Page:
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Number of new infections declining, Croatian Public Health Institute head says

Krunoslav Capak (Photo: HINA/ PIXSELL/ POOL/ Goran Stanzl)

ZAGREB, April 21 (Hina) – Speaking about the reopening of schools in the context of the coronavirus epidemic, Croatian Public Health Institute head Krunoslav Capak said on Tuesday that all further decisions would be made by the government, in consultation with the national authority for the coronavirus crisis.

Capak, who is a member of the national authority managing the coronavirus crisis, told reporters that online classes functioned well and that there was no reason why the current school year could not be completed online.

He said that there was a slight decline in daily figures on the number of new infections but that other parameters were also being monitored so as to be able to make decisions on a possible easing of epidemiological restrictions.

Capak also commented on entrepreneurs’ request that they pay for the PCR testing of their employees.

He explained that to test negative in a PCR test did not mean that one could not test positive a few days later.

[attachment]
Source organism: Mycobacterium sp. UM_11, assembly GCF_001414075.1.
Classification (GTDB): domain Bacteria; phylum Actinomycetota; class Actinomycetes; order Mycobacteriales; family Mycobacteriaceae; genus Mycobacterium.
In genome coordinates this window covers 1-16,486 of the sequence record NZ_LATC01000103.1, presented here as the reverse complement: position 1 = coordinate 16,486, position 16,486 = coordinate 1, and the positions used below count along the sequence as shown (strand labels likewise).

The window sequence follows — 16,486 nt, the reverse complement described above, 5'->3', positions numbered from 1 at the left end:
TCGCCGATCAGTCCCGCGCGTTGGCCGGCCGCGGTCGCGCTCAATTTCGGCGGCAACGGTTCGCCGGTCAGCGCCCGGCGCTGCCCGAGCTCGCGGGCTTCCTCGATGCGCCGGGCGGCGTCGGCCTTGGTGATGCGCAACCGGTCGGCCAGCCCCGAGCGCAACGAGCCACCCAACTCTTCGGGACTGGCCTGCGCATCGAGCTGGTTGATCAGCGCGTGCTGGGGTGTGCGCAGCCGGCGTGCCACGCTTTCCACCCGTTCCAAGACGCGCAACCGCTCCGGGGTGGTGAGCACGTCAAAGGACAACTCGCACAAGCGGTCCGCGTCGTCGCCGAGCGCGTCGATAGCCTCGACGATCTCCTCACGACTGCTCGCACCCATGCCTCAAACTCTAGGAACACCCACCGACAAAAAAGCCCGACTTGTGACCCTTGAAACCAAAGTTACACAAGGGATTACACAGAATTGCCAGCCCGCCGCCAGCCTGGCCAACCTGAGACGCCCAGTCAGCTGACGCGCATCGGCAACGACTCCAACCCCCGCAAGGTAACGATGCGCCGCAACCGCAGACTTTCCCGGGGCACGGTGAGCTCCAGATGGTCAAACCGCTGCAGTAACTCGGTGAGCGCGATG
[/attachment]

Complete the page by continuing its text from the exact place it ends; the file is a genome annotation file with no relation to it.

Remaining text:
Capak pointed to the possibility of serological testing which would show, based on a certain level of antibodies, that someone has recovered from COVID-19.

“Someone might get a certificate that they have recovered from COVID-19 based on the presence of antibodies but they would not be able to get it based on a PCR test,” he said.

He added that a possibility was being considered to allow some private laboratories to test seafarers waiting to board vessels.

Minister: Health system to go back to normal, waiting lists to be managed

Health Minister Vili Beros said that the health system was slowly going back to normal.

He said that once the epidemic was over, he would start dealing with the problem of waiting lists for specialist examinations to compensate for delays, including for diagnostic procedures.

Beros said that he had a few new tools for the problem of waiting lists, such as the central management system.

It will help obtain exact information on how many examinations are performed in a medical institution in a certain period of time and on the number of devices used for those examinations.

“We will be able to compare performance between individual medical institutions, and we will also consider extending working hours for those institutions that have the necessary infrastructure and human potential,” he said, confident that waiting lists would be a smaller problem than the coronavirus epidemic.

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